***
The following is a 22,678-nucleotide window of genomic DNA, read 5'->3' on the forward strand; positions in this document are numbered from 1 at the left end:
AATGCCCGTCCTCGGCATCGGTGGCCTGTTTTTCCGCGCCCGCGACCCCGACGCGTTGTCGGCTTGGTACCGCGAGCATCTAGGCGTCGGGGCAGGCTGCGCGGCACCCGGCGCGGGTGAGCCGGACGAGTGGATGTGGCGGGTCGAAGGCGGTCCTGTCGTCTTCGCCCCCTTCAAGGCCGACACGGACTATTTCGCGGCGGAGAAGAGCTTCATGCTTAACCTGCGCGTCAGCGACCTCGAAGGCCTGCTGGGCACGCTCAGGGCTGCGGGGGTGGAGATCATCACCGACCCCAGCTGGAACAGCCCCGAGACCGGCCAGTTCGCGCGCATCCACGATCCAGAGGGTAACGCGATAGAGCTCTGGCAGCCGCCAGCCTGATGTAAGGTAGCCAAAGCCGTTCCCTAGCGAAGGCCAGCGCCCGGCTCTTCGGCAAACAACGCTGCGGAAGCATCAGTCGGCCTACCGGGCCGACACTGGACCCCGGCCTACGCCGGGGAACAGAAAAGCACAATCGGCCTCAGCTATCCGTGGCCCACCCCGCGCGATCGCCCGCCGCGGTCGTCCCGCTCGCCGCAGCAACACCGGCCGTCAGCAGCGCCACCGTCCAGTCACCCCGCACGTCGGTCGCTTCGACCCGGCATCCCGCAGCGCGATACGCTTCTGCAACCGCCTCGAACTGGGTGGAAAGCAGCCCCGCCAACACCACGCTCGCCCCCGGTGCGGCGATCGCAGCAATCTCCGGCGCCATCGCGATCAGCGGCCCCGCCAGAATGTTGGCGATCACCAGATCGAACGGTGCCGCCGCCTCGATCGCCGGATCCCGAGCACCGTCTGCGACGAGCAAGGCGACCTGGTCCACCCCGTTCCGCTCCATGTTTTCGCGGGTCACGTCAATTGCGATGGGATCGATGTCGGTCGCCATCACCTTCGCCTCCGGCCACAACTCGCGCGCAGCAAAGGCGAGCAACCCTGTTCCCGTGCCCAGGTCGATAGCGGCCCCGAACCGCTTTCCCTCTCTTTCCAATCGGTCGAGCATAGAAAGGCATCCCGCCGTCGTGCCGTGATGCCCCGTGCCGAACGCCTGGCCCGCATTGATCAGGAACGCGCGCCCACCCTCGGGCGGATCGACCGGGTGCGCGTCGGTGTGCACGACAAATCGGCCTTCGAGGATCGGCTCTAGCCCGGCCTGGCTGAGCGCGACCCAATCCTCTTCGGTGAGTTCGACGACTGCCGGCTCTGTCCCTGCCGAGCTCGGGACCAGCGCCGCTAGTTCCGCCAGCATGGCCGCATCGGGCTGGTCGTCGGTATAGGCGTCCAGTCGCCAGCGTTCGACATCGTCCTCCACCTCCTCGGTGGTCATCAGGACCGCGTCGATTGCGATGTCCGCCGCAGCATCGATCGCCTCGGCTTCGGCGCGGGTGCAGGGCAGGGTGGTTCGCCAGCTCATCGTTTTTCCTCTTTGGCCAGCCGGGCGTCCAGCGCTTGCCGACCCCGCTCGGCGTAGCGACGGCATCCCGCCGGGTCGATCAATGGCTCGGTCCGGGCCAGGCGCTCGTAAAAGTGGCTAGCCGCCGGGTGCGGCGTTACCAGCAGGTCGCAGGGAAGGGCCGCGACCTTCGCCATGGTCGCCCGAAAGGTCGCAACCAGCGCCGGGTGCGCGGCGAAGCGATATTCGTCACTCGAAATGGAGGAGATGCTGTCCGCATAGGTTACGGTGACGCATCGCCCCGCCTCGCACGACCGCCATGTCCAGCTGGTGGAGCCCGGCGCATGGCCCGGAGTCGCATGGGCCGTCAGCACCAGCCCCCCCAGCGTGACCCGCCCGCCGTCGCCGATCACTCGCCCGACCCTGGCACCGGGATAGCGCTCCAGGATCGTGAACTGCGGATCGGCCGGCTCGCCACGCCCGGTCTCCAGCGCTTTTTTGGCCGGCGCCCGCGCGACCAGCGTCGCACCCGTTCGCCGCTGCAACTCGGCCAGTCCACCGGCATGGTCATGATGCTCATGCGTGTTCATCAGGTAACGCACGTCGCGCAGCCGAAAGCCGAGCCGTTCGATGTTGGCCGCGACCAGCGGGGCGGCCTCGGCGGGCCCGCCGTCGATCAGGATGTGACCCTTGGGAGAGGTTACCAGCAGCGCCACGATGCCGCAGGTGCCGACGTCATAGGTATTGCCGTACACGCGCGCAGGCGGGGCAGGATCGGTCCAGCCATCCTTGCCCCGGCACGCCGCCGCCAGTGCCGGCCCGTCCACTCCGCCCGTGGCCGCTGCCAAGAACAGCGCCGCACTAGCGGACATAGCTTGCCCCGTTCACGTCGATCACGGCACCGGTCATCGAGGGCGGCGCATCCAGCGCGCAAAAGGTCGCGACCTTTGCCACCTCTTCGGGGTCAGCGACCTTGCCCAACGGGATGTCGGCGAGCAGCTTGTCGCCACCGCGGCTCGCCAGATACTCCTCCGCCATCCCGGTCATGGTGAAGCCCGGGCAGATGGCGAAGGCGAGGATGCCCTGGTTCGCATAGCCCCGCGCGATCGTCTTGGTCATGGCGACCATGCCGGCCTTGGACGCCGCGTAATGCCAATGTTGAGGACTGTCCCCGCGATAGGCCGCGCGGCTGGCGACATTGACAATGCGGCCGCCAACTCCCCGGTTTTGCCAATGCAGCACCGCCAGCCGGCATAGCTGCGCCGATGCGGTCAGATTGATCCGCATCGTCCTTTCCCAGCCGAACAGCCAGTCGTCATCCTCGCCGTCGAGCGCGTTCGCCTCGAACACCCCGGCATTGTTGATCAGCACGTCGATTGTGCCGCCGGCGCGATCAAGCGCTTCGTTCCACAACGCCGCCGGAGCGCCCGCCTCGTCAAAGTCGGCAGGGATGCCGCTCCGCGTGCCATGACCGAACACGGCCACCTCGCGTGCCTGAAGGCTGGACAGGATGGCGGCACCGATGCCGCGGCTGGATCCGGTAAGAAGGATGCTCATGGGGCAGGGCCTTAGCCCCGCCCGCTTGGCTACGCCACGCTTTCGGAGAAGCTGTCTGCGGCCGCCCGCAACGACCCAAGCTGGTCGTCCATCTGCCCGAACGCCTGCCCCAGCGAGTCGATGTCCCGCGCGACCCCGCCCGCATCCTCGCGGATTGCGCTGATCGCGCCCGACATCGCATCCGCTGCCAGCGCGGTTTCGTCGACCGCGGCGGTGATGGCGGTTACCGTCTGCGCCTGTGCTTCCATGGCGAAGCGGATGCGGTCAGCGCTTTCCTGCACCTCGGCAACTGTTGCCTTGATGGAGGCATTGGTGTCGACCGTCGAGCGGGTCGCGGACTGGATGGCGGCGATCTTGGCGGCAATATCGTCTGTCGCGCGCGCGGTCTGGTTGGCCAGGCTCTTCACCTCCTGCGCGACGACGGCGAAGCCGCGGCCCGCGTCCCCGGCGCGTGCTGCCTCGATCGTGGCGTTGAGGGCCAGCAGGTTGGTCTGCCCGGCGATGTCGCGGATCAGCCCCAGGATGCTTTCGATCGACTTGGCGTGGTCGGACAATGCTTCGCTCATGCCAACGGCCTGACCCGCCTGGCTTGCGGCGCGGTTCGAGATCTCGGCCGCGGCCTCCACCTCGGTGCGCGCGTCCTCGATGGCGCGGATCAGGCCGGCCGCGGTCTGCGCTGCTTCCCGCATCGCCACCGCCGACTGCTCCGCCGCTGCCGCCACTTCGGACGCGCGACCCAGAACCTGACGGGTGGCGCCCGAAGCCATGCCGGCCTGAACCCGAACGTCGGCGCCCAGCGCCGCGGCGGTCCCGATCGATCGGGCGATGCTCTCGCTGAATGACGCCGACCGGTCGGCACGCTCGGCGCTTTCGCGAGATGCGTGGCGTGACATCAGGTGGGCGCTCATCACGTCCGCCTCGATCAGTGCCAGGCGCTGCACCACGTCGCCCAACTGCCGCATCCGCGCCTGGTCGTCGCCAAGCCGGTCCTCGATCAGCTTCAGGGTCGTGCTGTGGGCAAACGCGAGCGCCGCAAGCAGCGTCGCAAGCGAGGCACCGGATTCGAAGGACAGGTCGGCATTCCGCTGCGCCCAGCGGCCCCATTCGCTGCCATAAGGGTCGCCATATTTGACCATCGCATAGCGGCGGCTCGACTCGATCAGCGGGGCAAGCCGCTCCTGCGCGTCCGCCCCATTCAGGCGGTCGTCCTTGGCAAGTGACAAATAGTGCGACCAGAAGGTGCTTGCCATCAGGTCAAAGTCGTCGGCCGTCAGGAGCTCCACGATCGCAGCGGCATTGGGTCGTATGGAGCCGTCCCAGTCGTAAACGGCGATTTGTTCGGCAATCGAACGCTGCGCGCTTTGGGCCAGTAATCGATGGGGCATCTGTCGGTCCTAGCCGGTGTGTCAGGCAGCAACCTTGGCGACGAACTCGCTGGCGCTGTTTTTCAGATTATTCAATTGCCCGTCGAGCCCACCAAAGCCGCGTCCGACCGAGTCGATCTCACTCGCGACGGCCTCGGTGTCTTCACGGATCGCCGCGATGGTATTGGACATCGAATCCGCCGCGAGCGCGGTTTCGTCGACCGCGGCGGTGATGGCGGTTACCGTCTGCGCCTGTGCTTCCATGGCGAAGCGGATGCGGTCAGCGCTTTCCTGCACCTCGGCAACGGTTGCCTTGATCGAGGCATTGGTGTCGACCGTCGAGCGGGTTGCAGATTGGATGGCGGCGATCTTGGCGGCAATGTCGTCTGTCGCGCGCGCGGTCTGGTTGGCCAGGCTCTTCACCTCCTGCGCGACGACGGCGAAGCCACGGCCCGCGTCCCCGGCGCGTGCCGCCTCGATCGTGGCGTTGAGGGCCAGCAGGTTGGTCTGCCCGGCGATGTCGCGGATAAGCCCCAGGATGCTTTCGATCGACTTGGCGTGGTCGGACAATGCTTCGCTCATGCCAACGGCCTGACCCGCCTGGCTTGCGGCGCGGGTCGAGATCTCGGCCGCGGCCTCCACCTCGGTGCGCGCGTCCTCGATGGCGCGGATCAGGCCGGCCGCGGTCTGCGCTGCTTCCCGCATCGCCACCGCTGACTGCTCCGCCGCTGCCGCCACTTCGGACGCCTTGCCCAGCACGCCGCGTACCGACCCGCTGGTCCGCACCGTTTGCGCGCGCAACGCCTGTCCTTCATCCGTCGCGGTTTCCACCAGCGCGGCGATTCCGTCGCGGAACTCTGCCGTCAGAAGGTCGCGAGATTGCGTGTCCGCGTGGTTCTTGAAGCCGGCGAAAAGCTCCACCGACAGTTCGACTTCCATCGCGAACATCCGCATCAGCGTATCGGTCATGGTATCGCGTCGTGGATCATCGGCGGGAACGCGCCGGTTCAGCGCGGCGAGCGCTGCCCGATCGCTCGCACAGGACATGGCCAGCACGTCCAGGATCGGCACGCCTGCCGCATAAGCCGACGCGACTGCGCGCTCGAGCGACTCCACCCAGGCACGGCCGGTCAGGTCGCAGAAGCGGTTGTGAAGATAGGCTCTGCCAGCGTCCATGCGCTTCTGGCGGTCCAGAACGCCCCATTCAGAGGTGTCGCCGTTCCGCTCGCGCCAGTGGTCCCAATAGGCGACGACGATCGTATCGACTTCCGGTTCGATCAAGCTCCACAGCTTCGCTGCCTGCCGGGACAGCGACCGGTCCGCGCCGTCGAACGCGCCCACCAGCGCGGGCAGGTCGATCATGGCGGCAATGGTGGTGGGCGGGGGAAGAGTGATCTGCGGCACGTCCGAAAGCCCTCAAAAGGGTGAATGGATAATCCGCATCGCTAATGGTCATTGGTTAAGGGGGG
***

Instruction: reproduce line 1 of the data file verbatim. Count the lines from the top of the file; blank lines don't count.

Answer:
The following is a 22,678-nucleotide window of genomic DNA, read 5'->3' on the forward strand; positions in this document are numbered from 1 at the left end: